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FHP Reports 39% Rise in Annual Profit : Earnings: HMO's revenue hits record $2 billion. Stock price gains 7% as results exceed analysts' expectations.


FOUNTAIN VALLEY — A healthy increase of about 123,000 members, along with higher premiums, helped FHP International Corp. increase its annual profit 39% on a record $2 billion in revenue.

The health-maintenance organization's performance exceeded analysts expectations, which helped push its stock price more than 7% to $25.75 Tuesday.

FHP said it also reduced administrative costs during the year, which improved its earnings. And it reduced its so-called medical loss ratio, bringing this important indicator of financial health closer to the national average.

The percentage of revenue spent on health care, or medical loss ratio, declined from 84% to 83.8% during the year, said Mike Montevideo, vice president and treasurer of FHP. The national average is 81%. Medical loss ratios and enrollment increases are the two most important figures analysts use to weigh the health of an HMO.

"We still see gradual progress ahead" in further reducing the medical loss ratio, Montevideo said.

Administrative costs as a percent of revenue declined from 14.3% to 13.4%.

For the year ended June 30, FHP reported that its revenue grew from $1.6 billion in the previous year to $2 billion, a gain of 26%. Net income increased from $31.8 million to $44.2 million. Earnings per share increased from 97 cents to $1.33--3 cents more than analysts had predicted.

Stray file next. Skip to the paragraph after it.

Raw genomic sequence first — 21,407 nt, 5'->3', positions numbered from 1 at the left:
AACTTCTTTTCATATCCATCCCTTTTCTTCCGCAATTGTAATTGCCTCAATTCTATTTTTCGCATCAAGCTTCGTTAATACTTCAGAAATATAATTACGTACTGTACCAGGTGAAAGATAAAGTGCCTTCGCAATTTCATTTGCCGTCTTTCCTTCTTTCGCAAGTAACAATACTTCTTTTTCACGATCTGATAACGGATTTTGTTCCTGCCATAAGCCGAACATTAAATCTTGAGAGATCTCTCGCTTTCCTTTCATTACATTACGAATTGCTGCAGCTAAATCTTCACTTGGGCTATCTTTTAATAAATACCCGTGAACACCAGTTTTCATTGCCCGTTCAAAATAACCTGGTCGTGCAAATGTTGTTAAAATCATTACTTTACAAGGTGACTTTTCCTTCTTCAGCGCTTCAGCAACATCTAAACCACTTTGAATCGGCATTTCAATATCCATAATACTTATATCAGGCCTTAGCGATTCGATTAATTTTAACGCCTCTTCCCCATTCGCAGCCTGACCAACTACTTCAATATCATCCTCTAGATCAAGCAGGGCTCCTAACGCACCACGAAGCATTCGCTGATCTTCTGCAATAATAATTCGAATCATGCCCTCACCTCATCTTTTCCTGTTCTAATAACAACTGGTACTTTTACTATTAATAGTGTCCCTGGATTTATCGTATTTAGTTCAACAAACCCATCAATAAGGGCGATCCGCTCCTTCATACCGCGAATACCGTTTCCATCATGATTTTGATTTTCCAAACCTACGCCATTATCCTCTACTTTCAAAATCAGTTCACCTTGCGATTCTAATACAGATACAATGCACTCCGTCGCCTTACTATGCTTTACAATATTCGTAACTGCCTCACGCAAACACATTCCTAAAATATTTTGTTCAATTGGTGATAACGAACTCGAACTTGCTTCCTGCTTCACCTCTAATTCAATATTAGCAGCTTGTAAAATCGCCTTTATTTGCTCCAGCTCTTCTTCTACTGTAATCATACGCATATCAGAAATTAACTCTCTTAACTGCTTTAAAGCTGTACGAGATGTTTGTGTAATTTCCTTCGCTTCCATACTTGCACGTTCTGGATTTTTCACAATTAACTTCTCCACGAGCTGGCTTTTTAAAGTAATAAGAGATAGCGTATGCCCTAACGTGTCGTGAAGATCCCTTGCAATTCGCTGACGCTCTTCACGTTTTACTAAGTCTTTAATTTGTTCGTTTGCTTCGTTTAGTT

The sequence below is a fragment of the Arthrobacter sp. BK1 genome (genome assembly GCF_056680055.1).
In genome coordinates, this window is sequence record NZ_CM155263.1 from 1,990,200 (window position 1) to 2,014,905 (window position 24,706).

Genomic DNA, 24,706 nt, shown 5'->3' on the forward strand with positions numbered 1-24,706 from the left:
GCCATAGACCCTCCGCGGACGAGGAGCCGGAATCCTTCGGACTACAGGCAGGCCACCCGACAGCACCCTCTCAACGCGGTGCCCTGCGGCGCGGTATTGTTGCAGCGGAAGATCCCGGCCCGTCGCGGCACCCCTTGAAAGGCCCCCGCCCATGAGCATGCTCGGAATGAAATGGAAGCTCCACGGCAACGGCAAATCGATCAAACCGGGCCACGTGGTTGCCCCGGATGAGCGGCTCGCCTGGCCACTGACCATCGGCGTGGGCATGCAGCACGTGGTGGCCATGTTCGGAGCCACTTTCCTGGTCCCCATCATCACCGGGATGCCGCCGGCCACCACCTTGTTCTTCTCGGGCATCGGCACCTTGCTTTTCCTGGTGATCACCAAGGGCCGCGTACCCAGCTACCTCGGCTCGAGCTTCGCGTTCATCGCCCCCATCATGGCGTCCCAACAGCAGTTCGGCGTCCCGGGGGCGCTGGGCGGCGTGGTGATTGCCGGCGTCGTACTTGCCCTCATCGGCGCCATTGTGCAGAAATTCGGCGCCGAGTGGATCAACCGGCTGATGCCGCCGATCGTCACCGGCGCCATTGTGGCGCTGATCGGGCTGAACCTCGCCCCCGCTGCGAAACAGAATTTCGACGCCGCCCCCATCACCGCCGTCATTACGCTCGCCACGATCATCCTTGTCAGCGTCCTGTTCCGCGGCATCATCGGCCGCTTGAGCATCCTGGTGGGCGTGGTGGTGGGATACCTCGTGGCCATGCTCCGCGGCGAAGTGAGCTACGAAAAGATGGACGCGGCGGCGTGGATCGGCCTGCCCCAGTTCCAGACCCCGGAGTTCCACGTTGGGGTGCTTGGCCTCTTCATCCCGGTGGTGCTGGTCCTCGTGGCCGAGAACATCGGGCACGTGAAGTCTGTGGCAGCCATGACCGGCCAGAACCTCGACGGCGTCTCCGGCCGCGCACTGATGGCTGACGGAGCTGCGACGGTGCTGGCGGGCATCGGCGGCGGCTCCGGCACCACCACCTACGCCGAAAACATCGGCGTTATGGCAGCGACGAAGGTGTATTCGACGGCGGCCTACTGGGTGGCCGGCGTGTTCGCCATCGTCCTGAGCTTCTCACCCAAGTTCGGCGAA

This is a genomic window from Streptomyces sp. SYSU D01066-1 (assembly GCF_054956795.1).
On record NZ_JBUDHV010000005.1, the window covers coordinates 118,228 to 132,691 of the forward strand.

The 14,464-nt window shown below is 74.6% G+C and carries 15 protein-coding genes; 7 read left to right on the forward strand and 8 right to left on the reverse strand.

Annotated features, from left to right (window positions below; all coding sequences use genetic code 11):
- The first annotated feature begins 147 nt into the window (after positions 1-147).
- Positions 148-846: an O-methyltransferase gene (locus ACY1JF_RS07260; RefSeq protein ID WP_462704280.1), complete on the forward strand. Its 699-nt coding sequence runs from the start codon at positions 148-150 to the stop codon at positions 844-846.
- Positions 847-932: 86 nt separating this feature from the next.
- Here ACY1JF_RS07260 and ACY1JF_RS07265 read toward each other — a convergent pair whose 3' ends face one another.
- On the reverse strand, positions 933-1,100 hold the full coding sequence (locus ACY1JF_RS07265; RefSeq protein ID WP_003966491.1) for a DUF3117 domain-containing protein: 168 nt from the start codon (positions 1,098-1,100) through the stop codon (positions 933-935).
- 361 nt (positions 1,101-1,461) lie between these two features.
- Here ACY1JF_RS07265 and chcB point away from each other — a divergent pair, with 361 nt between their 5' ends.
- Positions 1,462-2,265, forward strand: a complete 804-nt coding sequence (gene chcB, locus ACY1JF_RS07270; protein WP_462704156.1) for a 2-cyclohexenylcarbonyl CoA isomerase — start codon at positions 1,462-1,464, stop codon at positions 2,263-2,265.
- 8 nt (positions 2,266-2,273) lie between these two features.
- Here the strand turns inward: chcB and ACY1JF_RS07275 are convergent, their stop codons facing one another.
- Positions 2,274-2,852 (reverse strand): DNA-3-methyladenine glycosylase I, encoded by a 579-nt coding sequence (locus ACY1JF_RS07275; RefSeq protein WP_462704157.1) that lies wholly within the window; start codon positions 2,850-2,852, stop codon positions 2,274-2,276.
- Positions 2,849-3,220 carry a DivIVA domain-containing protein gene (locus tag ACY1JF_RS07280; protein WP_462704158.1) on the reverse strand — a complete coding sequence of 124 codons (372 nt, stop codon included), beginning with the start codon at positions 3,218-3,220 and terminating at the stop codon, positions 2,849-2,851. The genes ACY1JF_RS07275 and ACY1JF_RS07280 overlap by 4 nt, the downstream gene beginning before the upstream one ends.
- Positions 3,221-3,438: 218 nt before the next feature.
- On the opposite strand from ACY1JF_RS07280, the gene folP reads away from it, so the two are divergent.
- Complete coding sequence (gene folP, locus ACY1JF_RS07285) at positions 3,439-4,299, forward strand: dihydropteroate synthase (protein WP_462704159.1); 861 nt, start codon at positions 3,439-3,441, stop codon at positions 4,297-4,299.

Overall, membership reached 838,000, an increase of 17%. Commercial membership grew 15%, FHP said, and Senior Plan enrollment grew 20%.

Results exclude a one-time payment of $5.2 million the company made in the previous fiscal year and a one-time receipt of $6.9 million in fiscal 1993. The earlier payment settled a class-action stockholder suit; the latter was a payment from FHP's malpractice insurance company.

Robert Hoehn, health care services analyst with Bear Stearns & Co. in New York, said the results were "pretty good, considering they're 3 cents higher than I predicted."

He said expansions the company plans in Texas and Colorado bode well for the coming year. Colorado has very little service of the type provided by FHP's Senior Plan, Hoehn said, and Texas has a population similar to other states where FHP has done well: Utah, Arizona and Nevada.

Another analyst, Eleanor H. Kerns of the investment bank Alex. Brown & Sons in Boston, said FHP is well positioned for any changes in the health-maintenance field because it has combined a staff model (where doctors are employees) and network model (where doctors are under contract).

"They're in a unique position to exploit the strengths of both," said Kerns, who added that the combination of staff and network programs is rare.

The company also released fourth-quarter results Thursday.

Quarterly evenue increased to $561.4 million from $427.5 million in the year-earlier quarter, an increase of 31%. Net income was up 51% to $17.1 million, and earnings per share increased from 35 to 51 cents.

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